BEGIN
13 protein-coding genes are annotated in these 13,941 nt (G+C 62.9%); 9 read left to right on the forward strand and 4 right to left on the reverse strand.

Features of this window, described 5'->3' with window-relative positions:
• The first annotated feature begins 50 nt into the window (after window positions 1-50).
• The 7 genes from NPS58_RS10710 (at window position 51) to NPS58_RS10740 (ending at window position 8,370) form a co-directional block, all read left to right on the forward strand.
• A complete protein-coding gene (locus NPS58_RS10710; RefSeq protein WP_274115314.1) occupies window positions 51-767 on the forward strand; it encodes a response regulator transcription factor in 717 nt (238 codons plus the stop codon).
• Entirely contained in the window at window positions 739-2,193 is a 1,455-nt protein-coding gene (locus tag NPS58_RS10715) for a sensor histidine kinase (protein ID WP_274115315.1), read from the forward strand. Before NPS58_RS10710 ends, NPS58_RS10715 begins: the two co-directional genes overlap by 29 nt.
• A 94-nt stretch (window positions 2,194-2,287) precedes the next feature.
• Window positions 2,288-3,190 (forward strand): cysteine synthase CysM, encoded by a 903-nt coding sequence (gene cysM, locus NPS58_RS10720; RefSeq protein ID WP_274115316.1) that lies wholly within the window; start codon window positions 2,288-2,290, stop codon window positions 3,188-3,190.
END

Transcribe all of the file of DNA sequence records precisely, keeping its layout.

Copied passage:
13 protein-coding genes are annotated in these 13,941 nt (G+C 62.9%); 9 read left to right on the forward strand and 4 right to left on the reverse strand.

Features of this window, described 5'->3' with window-relative positions:
• The first annotated feature begins 50 nt into the window (after window positions 1-50).
• The 7 genes from NPS58_RS10710 (at window position 51) to NPS58_RS10740 (ending at window position 8,370) form a co-directional block, all read left to right on the forward strand.
• A complete protein-coding gene (locus NPS58_RS10710; RefSeq protein WP_274115314.1) occupies window positions 51-767 on the forward strand; it encodes a response regulator transcription factor in 717 nt (238 codons plus the stop codon).
• Entirely contained in the window at window positions 739-2,193 is a 1,455-nt protein-coding gene (locus tag NPS58_RS10715) for a sensor histidine kinase (protein ID WP_274115315.1), read from the forward strand. Before NPS58_RS10710 ends, NPS58_RS10715 begins: the two co-directional genes overlap by 29 nt.
• A 94-nt stretch (window positions 2,194-2,287) precedes the next feature.
• Window positions 2,288-3,190 (forward strand): cysteine synthase CysM, encoded by a 903-nt coding sequence (gene cysM, locus NPS58_RS10720; RefSeq protein ID WP_274115316.1) that lies wholly within the window; start codon window positions 2,288-2,290, stop codon window positions 3,188-3,190.